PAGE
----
Notice of Assignment, ECF No. 39-5). Rheinstein had asserted a claim against Moore (and his
wife) in the bankruptcy proceedings, and the transfer of rights in the qui tam case was meant to
partially settle his claim. For that reason, Rheinstein now purports to continue the qui tam
On July 13, 2012, Moore filed a second qui tam lawsuit in federal court, with Rheinstein again serving as counsel.
That lawsuit – U.S. ex rel. Moore v. Svehlak et al., 1:12-cv-2093-CCB, also alleges a variety of mortgage fraud and
lists as defendants several of the same defendants involved here. This second qui tam lawsuit is still in the initial
phases. The deadline for completing service of the complaint was extended through and including March 12, 2017.
On March 12, 2017, Rheinstein requested a further extension.
litigation “as the successor in interest to the Relator and the Estate.” (Am. Compl. ¶ 23 n.2). On
September 12, 2015, Rheinstein – now as successor-in-interest – requested another extension,
this time up to and including December 12, 2015. (Second Mot. to Extend, ECF No. 19), which
was granted, (Order Granting Second Extension, ECF No. 20). Rheinstein did not serve the
defendants by that date. Instead, he filed an amended complaint on December 12, 2015 – the
same day service of the original complaint was due. (Am. Compl.). The next day – after the
deadline for service – he filed a “Motion to File Amended Complaint In Camera and Maintain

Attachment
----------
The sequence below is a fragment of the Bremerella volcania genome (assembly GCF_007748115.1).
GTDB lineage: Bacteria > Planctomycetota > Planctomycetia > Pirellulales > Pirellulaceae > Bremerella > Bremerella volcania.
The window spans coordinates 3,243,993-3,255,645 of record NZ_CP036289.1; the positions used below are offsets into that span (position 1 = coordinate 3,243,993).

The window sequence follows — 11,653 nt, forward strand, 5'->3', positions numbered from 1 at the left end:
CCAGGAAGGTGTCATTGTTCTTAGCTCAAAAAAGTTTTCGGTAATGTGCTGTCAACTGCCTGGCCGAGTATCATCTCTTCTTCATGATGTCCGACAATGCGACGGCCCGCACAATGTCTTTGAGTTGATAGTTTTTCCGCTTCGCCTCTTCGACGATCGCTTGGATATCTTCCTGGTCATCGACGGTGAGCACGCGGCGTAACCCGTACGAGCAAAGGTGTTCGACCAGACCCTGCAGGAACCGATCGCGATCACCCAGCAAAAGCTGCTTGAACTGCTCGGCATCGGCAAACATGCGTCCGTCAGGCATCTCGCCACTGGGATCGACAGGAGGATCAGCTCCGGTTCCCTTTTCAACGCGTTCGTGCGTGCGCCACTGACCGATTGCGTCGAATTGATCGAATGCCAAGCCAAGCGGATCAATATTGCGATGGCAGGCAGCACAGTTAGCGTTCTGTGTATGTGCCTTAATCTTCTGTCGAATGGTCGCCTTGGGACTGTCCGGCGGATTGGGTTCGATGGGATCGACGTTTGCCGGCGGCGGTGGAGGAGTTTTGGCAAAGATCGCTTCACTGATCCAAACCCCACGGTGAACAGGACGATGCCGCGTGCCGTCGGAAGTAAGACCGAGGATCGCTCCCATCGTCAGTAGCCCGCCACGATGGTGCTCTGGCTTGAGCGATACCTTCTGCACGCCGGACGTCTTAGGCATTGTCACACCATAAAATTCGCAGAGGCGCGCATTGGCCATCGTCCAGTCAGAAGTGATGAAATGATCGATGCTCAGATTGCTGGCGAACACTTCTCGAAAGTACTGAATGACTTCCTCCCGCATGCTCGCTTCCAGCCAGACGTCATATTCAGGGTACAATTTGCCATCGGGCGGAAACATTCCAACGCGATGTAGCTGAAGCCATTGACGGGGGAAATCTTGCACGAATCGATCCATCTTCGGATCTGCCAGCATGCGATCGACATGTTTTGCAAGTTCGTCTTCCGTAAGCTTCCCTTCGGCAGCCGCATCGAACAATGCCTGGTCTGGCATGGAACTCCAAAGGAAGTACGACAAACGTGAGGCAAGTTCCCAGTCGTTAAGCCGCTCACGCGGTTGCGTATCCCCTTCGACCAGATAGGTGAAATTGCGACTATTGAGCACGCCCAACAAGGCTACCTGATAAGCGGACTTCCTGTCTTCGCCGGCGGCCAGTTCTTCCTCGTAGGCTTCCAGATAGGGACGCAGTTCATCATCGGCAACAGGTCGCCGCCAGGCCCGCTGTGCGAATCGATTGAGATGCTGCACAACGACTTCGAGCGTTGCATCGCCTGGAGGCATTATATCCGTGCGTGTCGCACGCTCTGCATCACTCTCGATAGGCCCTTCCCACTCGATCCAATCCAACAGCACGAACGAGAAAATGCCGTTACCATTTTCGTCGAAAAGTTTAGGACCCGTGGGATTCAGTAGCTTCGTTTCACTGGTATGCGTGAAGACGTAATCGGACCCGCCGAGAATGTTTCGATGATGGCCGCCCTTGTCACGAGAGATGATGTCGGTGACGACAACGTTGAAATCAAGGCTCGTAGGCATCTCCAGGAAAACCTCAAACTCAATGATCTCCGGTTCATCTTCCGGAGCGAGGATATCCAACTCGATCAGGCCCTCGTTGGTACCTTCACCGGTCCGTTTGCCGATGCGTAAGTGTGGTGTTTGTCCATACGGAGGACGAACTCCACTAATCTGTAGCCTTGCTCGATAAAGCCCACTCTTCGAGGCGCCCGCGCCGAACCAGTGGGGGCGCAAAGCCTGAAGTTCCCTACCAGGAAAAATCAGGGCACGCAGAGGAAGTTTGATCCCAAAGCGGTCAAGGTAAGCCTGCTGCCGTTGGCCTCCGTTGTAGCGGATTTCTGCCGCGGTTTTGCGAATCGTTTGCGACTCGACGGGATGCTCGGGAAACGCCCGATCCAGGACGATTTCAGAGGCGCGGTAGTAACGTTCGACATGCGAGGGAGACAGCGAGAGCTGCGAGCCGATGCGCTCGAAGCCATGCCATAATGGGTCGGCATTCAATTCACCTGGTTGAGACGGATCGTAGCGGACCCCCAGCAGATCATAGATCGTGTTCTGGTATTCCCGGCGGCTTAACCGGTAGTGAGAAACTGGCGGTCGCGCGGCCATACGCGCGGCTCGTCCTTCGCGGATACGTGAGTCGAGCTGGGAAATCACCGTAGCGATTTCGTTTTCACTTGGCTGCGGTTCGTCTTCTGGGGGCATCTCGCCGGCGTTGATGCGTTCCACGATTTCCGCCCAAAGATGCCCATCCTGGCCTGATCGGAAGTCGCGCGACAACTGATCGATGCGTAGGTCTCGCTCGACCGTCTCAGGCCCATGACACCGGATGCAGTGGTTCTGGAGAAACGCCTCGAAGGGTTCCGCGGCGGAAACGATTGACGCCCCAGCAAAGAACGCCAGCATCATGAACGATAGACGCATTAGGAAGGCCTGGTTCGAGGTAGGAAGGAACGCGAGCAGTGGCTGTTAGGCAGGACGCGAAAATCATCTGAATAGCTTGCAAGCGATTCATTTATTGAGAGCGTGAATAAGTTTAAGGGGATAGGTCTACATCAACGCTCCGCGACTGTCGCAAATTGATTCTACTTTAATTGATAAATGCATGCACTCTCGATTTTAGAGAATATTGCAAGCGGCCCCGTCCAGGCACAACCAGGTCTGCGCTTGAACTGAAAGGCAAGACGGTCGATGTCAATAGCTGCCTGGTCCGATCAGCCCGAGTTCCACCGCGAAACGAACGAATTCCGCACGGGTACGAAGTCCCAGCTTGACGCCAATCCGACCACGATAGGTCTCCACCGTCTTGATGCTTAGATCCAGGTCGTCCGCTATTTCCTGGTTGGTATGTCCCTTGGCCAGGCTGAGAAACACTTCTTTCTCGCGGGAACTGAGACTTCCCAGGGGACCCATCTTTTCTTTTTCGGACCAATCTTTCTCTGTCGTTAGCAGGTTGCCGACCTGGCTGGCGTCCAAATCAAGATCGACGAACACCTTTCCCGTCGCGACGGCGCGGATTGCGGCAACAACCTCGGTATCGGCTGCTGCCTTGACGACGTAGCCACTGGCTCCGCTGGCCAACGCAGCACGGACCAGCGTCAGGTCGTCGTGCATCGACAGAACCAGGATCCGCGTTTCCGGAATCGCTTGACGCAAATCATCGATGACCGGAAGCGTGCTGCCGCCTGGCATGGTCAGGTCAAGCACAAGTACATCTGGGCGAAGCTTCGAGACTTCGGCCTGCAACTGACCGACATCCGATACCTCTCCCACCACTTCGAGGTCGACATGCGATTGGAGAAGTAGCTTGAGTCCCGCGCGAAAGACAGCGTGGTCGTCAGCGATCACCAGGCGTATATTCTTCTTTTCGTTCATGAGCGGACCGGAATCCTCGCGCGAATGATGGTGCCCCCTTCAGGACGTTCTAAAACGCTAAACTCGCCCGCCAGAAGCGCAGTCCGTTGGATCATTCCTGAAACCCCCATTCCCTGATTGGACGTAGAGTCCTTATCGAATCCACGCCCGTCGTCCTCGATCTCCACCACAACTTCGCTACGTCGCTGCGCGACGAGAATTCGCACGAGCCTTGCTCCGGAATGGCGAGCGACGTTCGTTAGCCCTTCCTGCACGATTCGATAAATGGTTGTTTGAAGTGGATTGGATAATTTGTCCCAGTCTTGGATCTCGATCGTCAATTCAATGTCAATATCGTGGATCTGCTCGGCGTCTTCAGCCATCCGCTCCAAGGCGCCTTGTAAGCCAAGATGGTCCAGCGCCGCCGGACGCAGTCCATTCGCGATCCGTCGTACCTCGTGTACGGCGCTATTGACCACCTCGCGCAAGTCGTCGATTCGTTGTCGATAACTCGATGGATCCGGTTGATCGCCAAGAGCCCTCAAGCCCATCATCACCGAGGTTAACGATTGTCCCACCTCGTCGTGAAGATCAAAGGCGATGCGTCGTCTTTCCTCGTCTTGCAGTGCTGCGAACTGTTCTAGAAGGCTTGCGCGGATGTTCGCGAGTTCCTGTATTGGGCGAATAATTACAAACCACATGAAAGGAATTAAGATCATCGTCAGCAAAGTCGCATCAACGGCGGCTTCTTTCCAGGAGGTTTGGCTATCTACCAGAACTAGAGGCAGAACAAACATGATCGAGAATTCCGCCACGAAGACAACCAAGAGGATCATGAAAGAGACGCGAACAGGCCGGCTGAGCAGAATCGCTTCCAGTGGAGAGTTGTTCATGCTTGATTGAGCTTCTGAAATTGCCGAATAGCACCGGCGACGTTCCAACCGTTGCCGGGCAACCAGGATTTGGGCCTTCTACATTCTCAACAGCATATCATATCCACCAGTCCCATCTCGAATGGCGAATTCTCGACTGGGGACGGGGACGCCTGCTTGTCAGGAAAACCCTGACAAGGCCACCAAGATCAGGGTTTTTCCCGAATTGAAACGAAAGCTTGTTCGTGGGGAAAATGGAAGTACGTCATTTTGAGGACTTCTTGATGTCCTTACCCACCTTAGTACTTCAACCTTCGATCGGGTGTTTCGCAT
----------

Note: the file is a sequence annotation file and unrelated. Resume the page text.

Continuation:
Records Under Seal.” (Mot. to File Am. Compl., ECF No. 22). In that motion, Rheinstein asked
the court to enter an order 1) permitting the amended complaint to be filed and docketed in
camera and remain under seal, and 2) providing that the defendants “shall not be served until the
Government has noticed its intervention decision.” (Id. 4). That motion was granted on
December 15, 2015. (Order Granting Mot. to File Am. Compl., ECF No. 23).
Meanwhile, the U.S. government had filed criminal proceedings against three individuals
– Kevin C. Campbell, Jonathan Miles, and Alberic Okou Agodio – “in connection with the
scheme that resulted in the fraudulent mortgage transactions at issue” in the qui tam litigation.
The government filed a case against Campbell on November 29, 2012 – about five months after
the relator had filed his original qui tam complaint. The government then filed cases against
Miles and Agodio on July 2, 2014, and February 18, 2015, respectively. (Am. Compl. ¶ 190).
The government entered three separate plea deals with these defendants on November 15, 2012,